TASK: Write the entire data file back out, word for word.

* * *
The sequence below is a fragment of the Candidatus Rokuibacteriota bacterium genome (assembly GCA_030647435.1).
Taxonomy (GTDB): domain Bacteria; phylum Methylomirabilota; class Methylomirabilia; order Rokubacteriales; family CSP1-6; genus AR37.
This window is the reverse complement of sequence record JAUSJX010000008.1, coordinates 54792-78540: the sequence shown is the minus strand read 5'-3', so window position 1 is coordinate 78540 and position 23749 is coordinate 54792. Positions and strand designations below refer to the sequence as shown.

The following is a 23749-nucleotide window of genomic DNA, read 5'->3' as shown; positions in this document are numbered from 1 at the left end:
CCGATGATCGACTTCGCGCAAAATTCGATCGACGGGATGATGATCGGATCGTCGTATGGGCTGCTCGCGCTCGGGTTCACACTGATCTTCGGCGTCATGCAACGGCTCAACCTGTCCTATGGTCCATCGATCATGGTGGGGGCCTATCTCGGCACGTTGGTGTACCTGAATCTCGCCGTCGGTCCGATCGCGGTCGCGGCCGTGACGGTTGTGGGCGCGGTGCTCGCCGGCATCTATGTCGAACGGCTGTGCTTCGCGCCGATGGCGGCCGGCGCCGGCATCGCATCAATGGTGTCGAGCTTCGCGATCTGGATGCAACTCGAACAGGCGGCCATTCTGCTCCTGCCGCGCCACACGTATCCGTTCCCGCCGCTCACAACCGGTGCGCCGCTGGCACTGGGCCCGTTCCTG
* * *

The sequence below is a fragment of the Candidatus Rokuibacteriota bacterium genome (assembly GCA_030647435.1).
Taxonomy (GTDB): domain Bacteria; phylum Methylomirabilota; class Methylomirabilia; order Rokubacteriales; family CSP1-6; genus AR37.
This window is the reverse complement of sequence record JAUSJX010000008.1, coordinates 54792-78540: the sequence shown is the minus strand read 5'-3', so window position 1 is coordinate 78540 and position 23749 is coordinate 54792. Positions and strand designations below refer to the sequence as shown.

The following is a 23749-nucleotide window of genomic DNA, read 5'->3' as shown; positions in this document are numbered from 1 at the left end:
CCGATGATCGACTTCGCGCAAAATTCGATCGACGGGATGATGATCGGATCGTCGTATGGGCTGCTCGCGCTCGGGTTCACACTGATCTTCGGCGTCATGCAACGGCTCAACCTGTCCTATGGTCCATCGATCATGGTGGGGGCCTATCTCGGCACGTTGGTGTACCTGAATCTCGCCGTCGGTCCGATCGCGGTCGCGGCCGTGACGGTTGTGGGCGCGGTGCTCGCCGGCATCTATGTCGAACGGCTGTGCTTCGCGCCGATGGCGGCCGGCGCCGGCATCGCATCAATGGTGTCGAGCTTCGCGATCTGGATGCAACTCGAACAGGCGGCCATTCTGCTCCTGCCGCGCCACACGTATCCGTTCCCGCCGCTCACAACCGGTGCGCCGCTGGCACTGGGCCCGTTCCTG